Exempt Property

Below are some frequently asked questions about exempt property in Utah:

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Property that is protected and cannot be taken by your creditors to satisfy a judgment for debt  (see Utah Code §78B-5-502).

You.  If you fail to do so, your spouse, your dependents, or anyone else whom you authorize may claim an exemption on your behalf  (see Utah Code §78B-5-510).

It depends on the timing.  You cannot waive an exemption in favor of an unsecured creditor (a creditor to whom you have not given any particular collateral or security interest in a specific piece of property, such as your home) before your property has been seized, attached, or garnished (see Utah Code §78B-5-509).

The following is a list of property that is generally exempt from seizure or collection under Utah law (see Utah Code §§78B-5-503, 78B-5-505, 78B-5-506, 78B-5-508):

        • Homestead (see our "Homestead Exemption" page for more information);
        • Burial plot for you or anyone in your family;
        • Health aids that are reasonably necessary;
        • Public Benefits such as General Assistance, Social Security, Disability, Unemployment, Worker’s Compensation, Medical and Veterans;
        • Benefits used for medical, surgical, or hospital care for you and your dependents;
        • Alimony, Child Support & QDROS or separate maintenance;
        • One clothes washer & dryer, refrigerator & freezer, stove & microwave, and sewing machine;
        • All Carpets in use at your house;
        • Food and other provisions sufficient for 12 months for you and your family;
        • Clothing that is reasonably necessary (not including jewelry or fur coats);
        • Beds and bedding for you and your immediate family;
        • Artwork depicting or produced by you or immediate family (unless such artwork is held as part of a trade or business);
        • Insurance proceeds, judgment, or settlement that are compensatory for bodily injury or wrongful death to you or to someone for whom you are or were a dependent;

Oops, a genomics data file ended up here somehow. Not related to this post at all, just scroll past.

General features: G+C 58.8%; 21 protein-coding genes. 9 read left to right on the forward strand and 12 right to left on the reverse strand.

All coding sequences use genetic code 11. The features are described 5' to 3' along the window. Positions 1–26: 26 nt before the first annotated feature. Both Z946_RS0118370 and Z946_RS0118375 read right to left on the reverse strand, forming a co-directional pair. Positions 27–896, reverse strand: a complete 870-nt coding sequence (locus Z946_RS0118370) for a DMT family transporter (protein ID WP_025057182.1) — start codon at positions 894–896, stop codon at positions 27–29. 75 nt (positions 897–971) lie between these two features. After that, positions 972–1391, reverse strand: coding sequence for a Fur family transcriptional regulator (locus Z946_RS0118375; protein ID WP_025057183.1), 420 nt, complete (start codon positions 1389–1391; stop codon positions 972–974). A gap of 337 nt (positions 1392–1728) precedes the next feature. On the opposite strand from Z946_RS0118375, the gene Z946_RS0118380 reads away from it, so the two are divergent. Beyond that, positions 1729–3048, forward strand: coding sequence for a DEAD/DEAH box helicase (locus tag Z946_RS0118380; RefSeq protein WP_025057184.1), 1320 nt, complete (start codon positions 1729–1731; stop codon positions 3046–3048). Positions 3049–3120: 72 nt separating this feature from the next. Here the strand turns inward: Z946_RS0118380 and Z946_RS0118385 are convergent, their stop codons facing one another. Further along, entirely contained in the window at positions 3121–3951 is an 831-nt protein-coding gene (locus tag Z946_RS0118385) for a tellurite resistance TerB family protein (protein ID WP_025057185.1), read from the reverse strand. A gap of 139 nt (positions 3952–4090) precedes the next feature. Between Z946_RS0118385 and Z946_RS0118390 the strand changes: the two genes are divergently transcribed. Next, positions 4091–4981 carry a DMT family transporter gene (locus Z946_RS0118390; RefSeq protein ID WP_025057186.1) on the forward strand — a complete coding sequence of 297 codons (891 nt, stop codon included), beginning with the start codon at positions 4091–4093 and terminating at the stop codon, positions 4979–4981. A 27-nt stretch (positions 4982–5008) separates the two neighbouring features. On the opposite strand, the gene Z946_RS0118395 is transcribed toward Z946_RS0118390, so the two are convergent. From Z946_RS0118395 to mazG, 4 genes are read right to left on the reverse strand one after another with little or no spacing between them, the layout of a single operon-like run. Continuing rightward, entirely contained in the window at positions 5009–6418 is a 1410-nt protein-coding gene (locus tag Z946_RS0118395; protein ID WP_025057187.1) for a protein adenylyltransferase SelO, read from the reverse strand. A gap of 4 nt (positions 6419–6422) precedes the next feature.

• Cash value of Life insurance policy;
        • Pensions, IRA, 401(K) plans and retirement plans;
        • Sofas, chairs, and related furnishings, up to a total value of $1,000;
        • Dining and kitchen tables and chairs reasonably necessary for one household, up to $1,000 per debtor;
        • Animals, books, and musical instruments, up to a total value of $1,000;
        • Heirlooms or other items of “particular sentimental value” up to a total value of $1,000;
        • Implements, professional books, or tools of your trade, all having a total value not exceeding $5,000;
        • Motor vehicle per driver not exceeding $3,000 in value, used primarily for daily transportation, and not used for recreational purposes;
        • Portion of unpaid but earned wages;
        • $5,000 per debtor of real property that is not primary personal residence;
        • House or primary residence with equity up to $30,000 per debtor.

As a general rule, money that qualifies as exempt remains exempt so long as it is traceable in your bank account.  A court will consider the first money in and first money out, or last money in and last money out in determining which money in the account is exempt.  If your money that would otherwise be exempt is mixed with other money in your account, it may be difficult to trace and may lose its exempt status.

Yes; a creditor may attach or garnish exempt property to enforce (i) alimony, (ii) spousal support, (iii) child support, (iv) wages, (v) state or local taxes, (vi) money owed for the purchase of a specific property item (e.g., money owed to a dealer for the purchase of a car, and the car is not exempt from the dealer repossessing it), (vii) labor or materials used to make, repair, improve, preserve, store, or transport a specific property item (e.g., if you have your car fixed, the mechanic can attach the car), (viii) statutory liens or security interests in a specific property item (e.g., if you used your car as collateral for a loan, the lender will most likely have a security interest in the car and may repossess it if you default on the loan), or (ix) money owed as a special assessment for public improvements benefiting a specific piece of property (e.g., money owed for the city putting in a curb and sidewalk) (see Utah Code §§78B-5-508 and 78B-5-509).

You or your spouse (or a dependent) may ask a court to stop the creditor from taking the exempt property.  You may also be entitled to receive damages.  If you prevail, the court may award costs and reasonable attorney’s fees to you (see Utah Code §78B-5-511).

Yes. Creditors can only garnish a certain percentage of your income. The Department of Labor has established rules and regulations concerning garnishment. Those rules and examples can be found here:click here

You may not exempt property in your bankruptcy case except for those exemptions expressly permitted under Utah law (see Utah Code §78B-5-513).

The information in this site is not intended as legal advice.
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